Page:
Ashleigh Powell: “For me, how my characters speak informs a lot about who they are and how they see the world. Really nailing down that voice helps me shape their character traits from there.”

Spenser Cohen: “One thing that I do when I first start writing is to put the outline aside and just start trying to find the character’s voice. I’ll give myself space to explore, and I just let the characters go. No one’s going to see it. No one’s going to read it. There’s no pressure. It’s their story, and I let whatever happens, happen. I’ll often make up a scene that’s not in the outline and might not even make sense for the story… It’s almost like a rehearsal before you jump in and start doing the real work. Just exploring. Often in these rough passes the characters start to take shape.”

Julia Hart: “Just through writing the scenes of their dialogue. I write a ton and then I’ll cut a bunch of it out. I’ll write like seven lines where there needs to be one and just cut around that one right line and keep going. I find their voices by having them say too much, by writing down every thought that would be in their head and then cutting off the fat.”

No matter the writing, the goal is to get inside the character’s head:

Eric Heisserer: “If I need to develop the character further, typically that’s the harder work of trying to figure out what part of the story I’m not writing about. If I have to…and I hate it, but I’ve had to do this before…I will write act zero — what happens to a character before the story in my script begins — so I have a deeper understanding of where this character came from.”

James DiLapo: “Whenever I struggled with lines in “Devils At Play” I would stop and would run the whole story in my head from the character’s perspective, trying to feel what they are feeling and thinking how they would. It’s not always easy. I think that’s probably the hardest element of screenwriting. You have to find a way to stretch beyond your own understanding and become, for a moment, someone who is so foreign to the way you live your life. In my experience, however, the more you do it, the better you get at it.”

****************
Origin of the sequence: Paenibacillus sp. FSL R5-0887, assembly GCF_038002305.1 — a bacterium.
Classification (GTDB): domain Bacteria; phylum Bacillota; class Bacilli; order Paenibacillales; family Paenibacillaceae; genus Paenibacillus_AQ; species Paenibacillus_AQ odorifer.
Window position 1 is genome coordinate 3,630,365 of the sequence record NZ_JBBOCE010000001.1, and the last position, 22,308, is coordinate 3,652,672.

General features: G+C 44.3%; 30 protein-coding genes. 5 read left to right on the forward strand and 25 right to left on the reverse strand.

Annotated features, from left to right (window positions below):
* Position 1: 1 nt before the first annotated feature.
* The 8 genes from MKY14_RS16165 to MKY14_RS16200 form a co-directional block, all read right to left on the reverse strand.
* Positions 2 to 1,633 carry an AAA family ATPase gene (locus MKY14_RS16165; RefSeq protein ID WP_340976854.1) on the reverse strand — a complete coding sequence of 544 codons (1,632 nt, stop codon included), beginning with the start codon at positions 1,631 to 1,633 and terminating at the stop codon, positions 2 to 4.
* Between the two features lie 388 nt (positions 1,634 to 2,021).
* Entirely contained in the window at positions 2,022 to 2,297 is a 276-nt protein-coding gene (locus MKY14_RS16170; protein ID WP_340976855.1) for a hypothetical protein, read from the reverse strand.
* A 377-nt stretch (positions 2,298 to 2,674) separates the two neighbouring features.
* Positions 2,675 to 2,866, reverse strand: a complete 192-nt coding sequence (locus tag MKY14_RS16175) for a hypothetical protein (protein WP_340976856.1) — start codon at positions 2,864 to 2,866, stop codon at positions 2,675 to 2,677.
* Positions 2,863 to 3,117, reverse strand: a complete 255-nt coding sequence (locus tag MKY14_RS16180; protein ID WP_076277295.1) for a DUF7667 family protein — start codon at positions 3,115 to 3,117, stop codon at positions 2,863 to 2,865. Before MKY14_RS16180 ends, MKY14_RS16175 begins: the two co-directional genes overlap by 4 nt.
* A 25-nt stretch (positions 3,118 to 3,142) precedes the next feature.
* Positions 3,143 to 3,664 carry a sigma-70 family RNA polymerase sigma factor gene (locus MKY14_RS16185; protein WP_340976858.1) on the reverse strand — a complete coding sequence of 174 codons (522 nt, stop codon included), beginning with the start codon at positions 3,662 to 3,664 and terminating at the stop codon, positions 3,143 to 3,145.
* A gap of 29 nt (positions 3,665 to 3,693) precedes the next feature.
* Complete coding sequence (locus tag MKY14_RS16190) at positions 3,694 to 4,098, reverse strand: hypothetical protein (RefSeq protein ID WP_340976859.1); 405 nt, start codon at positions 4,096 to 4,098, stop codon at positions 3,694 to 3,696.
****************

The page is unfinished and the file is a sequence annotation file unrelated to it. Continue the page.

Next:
• Feel free to write free. Free-standing scenes. Free-standing monologues. Give yourself “space to explore”. Write down “every thought” the character has and see what sticks.
  • For some writers, a character’s personality may shape their voice, however the inverse can work, too. Nailing down their voice can “shape” their character traits.
  • Do what you need to do to get inside their head. Feel what “they are feeling.” Think how “they would.” Write “act zero,” exploring what happened to the character before FADE IN. To riff off the name of this blog… go into the characters.

How about you? Do you write free-standing scenes to explore your characters? How do you go about finding a character’s voice? What do you do to get inside their head?

For Part 1 of this week’s series on character development, go here.

Part 2, here.

Part 3, here.

Tomorrow we take up another angle on prep-writing as reflected on by Black List writers.

Comment Archive

Black List writers on the craft: Characters (Part 4) was originally published in Go Into The Story on Medium, where people are continuing the conversation by highlighting and responding to this story.

Go Into The Story – Medium

Writing Characters: Go Beyond Stereotypes

Go beyond stereotypes

Do any of these sound familiar TV shows or films you’ve seen?

  • The cop whose marriage broke up because he could never switch off his work
  • The hooker who is only doing that kind of work because she’s a single mother
  • The young bully who turns out to be bullied or abused by his father